This article mentions the names of Aboriginal people who have died.
As the prison population experiences its largest outbreak since the beginning of the pandemic, the NSW government has announced a statewide prison lockdown. Currently, there are more than 300 COVID-positive inmates across NSW alone, a tripling of cases since early September. This includes 84 Aboriginal and Torres Strait Islander people, who are not only over-represented in Australia’s prisons but are the most incarcerated in the world. As authorities fail to manage outbreaks in several facilities, we get a harrowing glimpse into the public health crisis of incarceration.
The COVID-19 outbreak within prisons
Infections are spreading quickly in prisons because they are one of the most dangerous exposure sites for COVID-19, with poor ventilation and overcrowding. With the prison population reaching over 43,000, many facilities are operating at or above capacity. As a result, prisons are doubling and tripling the number of beds in single cells, making physical distance impossible. Poor sanitation and hygiene within prisons further promote the spread of the virus — hand sanitiser and masks are not provided, and very few prisoners have access to hand washing.
People in prison are especially vulnerable because they’re more likely to have existing health conditions. One in three prisoners have a chronic physical health condition, increasing the likelihood of severe complications or death from the virus. Aboriginal and Torres Strait Islander people, who experience more health issues than the general population, are at greater risk.
During the lockdown, inmates who develop cold or flu-like symptoms are put in “isolation” and monitored until their symptoms resolve. However, there is little difference between isolation for quarantine purposes and solitary confinement — a practice widely condemned as harmful and cruel. Prisoners are stuck in their cells, stripped away of what little freedoms they had. They are unable to attend education, training or rehabilitation programs, or leisure in the prison yards. They are also unable to access phones or in-cell tablets to contact loved ones. And if they develop symptoms or if their situation worsens, they can’t alert staff quickly.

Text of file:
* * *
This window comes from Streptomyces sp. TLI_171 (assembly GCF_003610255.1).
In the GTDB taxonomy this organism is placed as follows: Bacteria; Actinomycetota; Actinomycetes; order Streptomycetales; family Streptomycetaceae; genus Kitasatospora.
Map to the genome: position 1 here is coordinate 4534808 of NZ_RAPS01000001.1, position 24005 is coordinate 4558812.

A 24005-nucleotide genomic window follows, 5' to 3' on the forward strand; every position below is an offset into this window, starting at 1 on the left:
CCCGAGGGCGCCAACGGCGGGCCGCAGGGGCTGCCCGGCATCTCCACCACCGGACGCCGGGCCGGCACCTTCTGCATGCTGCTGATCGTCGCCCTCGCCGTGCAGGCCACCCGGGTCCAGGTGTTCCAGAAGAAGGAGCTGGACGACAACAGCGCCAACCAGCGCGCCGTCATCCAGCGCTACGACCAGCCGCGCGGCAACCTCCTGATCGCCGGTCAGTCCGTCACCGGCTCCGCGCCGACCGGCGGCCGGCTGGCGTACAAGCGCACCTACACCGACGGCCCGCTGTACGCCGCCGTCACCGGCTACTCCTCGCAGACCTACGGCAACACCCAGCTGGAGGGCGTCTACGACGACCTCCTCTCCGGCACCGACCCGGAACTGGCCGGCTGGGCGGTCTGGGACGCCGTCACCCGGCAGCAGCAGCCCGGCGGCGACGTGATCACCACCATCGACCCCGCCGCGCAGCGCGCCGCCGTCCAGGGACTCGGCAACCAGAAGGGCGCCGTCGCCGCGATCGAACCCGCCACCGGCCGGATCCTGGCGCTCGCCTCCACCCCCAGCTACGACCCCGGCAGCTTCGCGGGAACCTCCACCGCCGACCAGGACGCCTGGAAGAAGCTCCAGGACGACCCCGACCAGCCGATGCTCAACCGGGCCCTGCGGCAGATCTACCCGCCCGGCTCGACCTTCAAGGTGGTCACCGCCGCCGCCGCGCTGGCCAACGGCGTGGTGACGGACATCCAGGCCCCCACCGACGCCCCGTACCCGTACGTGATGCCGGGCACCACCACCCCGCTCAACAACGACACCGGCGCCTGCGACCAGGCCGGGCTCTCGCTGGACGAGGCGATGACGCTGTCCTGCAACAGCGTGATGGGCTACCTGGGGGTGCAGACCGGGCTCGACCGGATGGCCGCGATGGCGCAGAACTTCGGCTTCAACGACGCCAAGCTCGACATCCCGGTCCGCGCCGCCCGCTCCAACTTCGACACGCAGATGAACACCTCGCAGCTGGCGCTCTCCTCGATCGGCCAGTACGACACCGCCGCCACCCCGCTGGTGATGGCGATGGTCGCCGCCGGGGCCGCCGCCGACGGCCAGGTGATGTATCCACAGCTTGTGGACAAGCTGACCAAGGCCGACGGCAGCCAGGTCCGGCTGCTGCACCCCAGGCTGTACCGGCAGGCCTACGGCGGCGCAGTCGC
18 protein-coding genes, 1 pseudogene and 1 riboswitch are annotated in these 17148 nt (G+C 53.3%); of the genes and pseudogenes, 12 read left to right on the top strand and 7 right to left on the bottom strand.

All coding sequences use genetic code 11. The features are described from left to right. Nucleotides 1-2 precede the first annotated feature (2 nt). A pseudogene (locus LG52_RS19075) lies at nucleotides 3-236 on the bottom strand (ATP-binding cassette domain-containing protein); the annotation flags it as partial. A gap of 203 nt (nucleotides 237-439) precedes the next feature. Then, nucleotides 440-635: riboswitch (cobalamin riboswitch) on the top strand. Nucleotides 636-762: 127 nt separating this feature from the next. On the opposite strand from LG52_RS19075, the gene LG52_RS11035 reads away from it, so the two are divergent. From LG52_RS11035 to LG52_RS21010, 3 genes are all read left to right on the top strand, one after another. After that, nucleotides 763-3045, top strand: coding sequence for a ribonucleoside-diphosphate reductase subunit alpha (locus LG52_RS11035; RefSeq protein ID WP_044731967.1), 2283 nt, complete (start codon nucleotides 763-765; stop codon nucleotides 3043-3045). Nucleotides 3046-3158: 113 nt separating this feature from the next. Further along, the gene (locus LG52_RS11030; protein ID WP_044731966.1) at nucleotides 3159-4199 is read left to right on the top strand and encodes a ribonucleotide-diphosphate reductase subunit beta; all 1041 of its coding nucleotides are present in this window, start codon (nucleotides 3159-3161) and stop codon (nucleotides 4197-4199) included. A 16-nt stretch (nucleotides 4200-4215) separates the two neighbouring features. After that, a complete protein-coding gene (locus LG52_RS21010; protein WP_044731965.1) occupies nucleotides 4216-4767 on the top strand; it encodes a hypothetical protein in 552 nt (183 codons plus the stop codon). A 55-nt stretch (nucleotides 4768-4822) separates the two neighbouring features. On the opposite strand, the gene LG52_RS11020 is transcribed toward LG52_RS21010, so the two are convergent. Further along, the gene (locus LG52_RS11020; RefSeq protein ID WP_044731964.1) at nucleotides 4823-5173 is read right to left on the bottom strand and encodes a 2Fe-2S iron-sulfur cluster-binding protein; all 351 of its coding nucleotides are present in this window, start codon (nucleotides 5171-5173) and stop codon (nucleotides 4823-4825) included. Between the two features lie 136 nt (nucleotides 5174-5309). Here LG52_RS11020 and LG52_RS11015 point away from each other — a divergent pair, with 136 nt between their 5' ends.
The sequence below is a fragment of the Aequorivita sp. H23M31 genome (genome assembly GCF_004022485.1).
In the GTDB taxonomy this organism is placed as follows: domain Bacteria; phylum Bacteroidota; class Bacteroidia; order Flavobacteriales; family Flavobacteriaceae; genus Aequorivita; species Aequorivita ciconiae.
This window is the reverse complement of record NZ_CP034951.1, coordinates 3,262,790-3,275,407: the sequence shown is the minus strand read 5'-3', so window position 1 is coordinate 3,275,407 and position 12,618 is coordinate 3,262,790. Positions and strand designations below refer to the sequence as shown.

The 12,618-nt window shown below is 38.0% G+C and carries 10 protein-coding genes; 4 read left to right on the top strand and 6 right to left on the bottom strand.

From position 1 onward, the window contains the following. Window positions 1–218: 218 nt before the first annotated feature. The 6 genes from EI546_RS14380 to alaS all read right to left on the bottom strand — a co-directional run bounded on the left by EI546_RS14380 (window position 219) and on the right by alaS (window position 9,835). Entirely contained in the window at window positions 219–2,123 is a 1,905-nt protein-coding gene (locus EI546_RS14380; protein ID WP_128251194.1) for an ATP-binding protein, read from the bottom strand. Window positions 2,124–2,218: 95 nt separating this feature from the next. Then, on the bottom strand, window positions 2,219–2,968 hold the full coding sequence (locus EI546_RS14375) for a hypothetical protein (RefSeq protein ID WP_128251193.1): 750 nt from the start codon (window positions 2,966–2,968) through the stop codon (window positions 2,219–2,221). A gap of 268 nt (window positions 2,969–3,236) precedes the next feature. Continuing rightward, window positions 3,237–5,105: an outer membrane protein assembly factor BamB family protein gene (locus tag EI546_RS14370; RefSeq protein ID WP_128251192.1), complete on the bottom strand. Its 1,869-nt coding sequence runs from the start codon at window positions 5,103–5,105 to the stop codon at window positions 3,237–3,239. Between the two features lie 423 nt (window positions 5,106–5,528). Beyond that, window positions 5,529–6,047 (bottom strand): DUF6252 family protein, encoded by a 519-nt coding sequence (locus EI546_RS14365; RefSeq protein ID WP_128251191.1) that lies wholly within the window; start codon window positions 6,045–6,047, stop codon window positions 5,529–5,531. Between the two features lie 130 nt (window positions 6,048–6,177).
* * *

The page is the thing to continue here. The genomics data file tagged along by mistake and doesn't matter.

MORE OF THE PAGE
Honi understands that MRRC, Bathurst Correctional Centre, and Mid North Coast Correctional Centre amongst others, have suspended all calls with solicitors. Some solicitors have been unable to contact their clients for months, which is particularly concerning given that around a third of Australia’s prison population is on remand — charged but not yet found guilty within the current legal system.
“None of [my clients] are coping during the prison lockdown,” said Jenna,* who works as a legal representative defending Aboriginal and Torres Strait Islander prisoners. “There’s a lot of anxiety from both inmates as well as their families. A lot of these inmates are subject to inhumane conditions, cut off from the rest of the world, and unable to receive the support and treatment they require in custody.”
Since March, inmates have been eligible for the jab as part of the federal government’s phase 1b vaccine rollout. Aboriginal and Torres Strait Islander prisoners would have had vaccine priority status in two categories. However, the vaccination rate for inmates is substantially below the general population. Just 21 per cent of inmates in public prisons in NSW are fully vaccinated, while 42 per cent have received one dose. In comparison, 72 per cent and 39 per cent of the NSW public have had their first and second doses, respectively.